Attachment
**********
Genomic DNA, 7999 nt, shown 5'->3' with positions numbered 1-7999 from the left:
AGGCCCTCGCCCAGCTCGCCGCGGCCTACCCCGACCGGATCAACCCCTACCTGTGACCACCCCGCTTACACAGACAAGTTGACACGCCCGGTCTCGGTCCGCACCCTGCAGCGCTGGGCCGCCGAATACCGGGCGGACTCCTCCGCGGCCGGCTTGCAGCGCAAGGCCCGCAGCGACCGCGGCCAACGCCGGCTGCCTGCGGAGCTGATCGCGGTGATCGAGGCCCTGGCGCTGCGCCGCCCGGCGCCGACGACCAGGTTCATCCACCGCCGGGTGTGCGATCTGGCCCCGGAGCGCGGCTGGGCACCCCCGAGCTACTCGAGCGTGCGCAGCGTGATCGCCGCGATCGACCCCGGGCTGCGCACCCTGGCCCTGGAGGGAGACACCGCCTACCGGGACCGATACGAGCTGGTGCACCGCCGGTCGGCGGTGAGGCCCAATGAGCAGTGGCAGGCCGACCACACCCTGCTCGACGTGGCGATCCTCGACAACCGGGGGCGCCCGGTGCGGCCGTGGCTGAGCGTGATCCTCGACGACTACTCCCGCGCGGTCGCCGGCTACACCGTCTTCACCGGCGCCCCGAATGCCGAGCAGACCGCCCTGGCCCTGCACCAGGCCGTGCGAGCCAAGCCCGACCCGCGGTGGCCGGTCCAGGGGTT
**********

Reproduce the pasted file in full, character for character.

Genomic DNA, 7999 nt, shown 5'->3' with positions numbered 1-7999 from the left:
AGGCCCTCGCCCAGCTCGCCGCGGCCTACCCCGACCGGATCAACCCCTACCTGTGACCACCCCGCTTACACAGACAAGTTGACACGCCCGGTCTCGGTCCGCACCCTGCAGCGCTGGGCCGCCGAATACCGGGCGGACTCCTCCGCGGCCGGCTTGCAGCGCAAGGCCCGCAGCGACCGCGGCCAACGCCGGCTGCCTGCGGAGCTGATCGCGGTGATCGAGGCCCTGGCGCTGCGCCGCCCGGCGCCGACGACCAGGTTCATCCACCGCCGGGTGTGCGATCTGGCCCCGGAGCGCGGCTGGGCACCCCCGAGCTACTCGAGCGTGCGCAGCGTGATCGCCGCGATCGACCCCGGGCTGCGCACCCTGGCCCTGGAGGGAGACACCGCCTACCGGGACCGATACGAGCTGGTGCACCGCCGGTCGGCGGTGAGGCCCAATGAGCAGTGGCAGGCCGACCACACCCTGCTCGACGTGGCGATCCTCGACAACCGGGGGCGCCCGGTGCGGCCGTGGCTGAGCGTGATCCTCGACGACTACTCCCGCGCGGTCGCCGGCTACACCGTCTTCACCGGCGCCCCGAATGCCGAGCAGACCGCCCTGGCCCTGCACCAGGCCGTGCGAGCCAAGCCCGACCCGCGGTGGCCGGTCCAGGGGTT